Noah’s ark is one of the best known and most well-loved Bible stories. Noah is so famous he has had numerous books written and films made about him. He’s even been a Radio 4Profilesubject.
The Jewish tradition has named a parasha after him but is ambivalent about his greatness. Noah is introduced to us in Genesis Chapter 6 verse 9, ‘Noah was a righteous, blameless [naÃ¯ve?] man in his generation. Noah walked with God.’ The tradition asks the well-known question, why the mention of ‘his generation’? Is Noah’s righteousness in doubt? We have two possible answers. The first says Noah is righteous only when compared to his own generation of mediocrity. Had he lived in the time of Abraham he would have been entirely irrelevant, not even mentioned. The second suggests the opposite: had Noah been surrounded by greatness he could have been an even greater man.
Noah is a lovely, if slightly vague, hero. In the first two verses of the parasha his name, meaning comfort, is repeated four times, as though the writers are reminding us, here be comfort, after humanity’s tumultuous beginnings. Noah has named his sons Shem, Cham and Yephet, names connected to continuation, warmth and beauty. Noah’s very nature is good.
However, unfavourable rabbinic comparisons between Abraham and Noah abound. Noah is accused of worrying only about his own comfort. Noah walks with God, Abraham walks before God. Noah does nothing to influence God. Not for him the long conversations with God that Abraham enjoys, nor bargaining with God to save the people. No angels visit Noah. The people in Noah’s generational story notice nothing, nor ever ask him anything about the ark he is building, and they are wiped out.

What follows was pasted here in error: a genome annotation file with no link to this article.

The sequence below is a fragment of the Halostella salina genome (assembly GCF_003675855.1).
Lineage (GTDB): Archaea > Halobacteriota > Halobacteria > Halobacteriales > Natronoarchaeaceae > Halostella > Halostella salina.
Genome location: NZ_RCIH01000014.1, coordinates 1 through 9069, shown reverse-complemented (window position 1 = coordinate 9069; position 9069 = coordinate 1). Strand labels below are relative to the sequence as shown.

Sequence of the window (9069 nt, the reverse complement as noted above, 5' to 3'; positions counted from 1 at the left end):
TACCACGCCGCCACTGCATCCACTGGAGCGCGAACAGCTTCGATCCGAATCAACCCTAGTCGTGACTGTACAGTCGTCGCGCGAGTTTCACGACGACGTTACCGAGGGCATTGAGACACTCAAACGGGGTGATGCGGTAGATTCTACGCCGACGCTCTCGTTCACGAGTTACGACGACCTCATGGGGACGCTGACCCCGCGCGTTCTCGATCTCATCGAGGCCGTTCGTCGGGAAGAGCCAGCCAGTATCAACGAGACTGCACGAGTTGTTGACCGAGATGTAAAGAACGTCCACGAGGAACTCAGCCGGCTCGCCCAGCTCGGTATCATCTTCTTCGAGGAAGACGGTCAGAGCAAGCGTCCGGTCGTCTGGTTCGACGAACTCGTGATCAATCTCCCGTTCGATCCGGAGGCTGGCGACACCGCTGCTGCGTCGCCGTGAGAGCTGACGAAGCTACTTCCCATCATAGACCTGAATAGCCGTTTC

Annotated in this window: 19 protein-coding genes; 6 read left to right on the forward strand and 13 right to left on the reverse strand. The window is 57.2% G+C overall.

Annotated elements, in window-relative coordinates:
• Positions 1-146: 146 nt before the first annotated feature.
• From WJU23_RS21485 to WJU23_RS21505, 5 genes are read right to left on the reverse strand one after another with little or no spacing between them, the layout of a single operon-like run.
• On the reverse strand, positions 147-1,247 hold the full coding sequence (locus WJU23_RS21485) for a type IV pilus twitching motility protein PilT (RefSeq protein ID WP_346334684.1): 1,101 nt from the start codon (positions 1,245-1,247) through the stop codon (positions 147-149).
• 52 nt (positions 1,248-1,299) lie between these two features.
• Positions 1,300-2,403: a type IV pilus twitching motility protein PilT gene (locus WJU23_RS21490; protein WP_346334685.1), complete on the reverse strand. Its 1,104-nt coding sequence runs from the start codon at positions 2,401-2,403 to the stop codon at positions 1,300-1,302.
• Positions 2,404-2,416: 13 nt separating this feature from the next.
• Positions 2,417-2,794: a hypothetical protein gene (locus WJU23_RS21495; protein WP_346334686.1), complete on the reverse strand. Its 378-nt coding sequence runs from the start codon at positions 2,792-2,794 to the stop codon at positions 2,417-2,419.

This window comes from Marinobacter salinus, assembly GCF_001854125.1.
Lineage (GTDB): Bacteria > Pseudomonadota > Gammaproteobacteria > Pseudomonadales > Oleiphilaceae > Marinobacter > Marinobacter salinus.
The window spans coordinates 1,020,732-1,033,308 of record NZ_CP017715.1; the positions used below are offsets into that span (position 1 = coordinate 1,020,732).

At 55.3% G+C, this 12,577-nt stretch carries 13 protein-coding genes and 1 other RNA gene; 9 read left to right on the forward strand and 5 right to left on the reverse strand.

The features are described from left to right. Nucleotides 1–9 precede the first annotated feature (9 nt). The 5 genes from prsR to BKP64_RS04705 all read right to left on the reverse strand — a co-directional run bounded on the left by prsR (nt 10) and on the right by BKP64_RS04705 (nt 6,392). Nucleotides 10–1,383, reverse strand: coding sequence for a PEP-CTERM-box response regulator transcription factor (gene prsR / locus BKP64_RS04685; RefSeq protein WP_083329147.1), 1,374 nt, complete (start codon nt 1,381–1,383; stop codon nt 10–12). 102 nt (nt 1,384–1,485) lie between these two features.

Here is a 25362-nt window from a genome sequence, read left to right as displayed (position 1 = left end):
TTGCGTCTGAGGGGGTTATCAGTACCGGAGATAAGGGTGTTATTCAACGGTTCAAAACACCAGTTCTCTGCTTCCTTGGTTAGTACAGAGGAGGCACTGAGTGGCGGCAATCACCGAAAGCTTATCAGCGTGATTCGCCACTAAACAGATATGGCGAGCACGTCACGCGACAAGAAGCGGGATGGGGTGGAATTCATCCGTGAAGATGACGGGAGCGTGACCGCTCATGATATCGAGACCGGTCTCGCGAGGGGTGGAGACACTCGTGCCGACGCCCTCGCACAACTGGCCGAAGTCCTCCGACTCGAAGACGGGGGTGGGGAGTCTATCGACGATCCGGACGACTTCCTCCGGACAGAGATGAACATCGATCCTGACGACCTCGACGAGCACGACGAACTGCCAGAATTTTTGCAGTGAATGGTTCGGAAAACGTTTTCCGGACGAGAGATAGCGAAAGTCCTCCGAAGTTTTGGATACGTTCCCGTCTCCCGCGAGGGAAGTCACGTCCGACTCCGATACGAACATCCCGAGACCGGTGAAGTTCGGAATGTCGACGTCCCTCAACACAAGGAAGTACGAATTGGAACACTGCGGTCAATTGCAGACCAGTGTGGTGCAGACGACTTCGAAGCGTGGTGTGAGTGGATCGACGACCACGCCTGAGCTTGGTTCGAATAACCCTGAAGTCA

But maybe through worrying about his own comfort, Noah brings comfort to others. We know that it is those who are comfortable, not those overburdened by life, who truly bring comfort and stability to others. Noah is silent, and it is within silence that we find serenity.
Noah, his family, and specific animals are saved. Noah is given a promise, that God will not destroy the world again, and a commandment, to repopulate the world. God makes a covenant with the world, symbolized by the rainbow. Then, at the end of the parasha, we meet Abram, the man who will become the first Jew. To some extent, it seems as though the need to provide a lineage for Abram and his family is the only reason the Noah story is there.
Noah builds his ark but does nothing to change the world. He uses his immense influence for nothing, and when he humiliates himself with drink, rather than admitting that drink is not his friend, he curses his grandson for knowing.
Very few can be Abraham. Noah, who will never be referenced again, lets us know that being a comfort and putting the needs of one’s own family first is praiseworthy. Doing no harm is adequate. But Abraham, and later, Moses, remind us that there is much more than simple kindness and comfort to aspire to. As the year and the Torah readings continue we will laugh, cry and wrestle with God. A whole framework of literacy, law and spirituality will offer transformation far greater than comfort ever can.
Dina Pinner is a teacher living in Jerusalem and co-founding director of KayamaMoms, www.kayamamoms.org, creating supportive communities for Jewish single mothers by choice.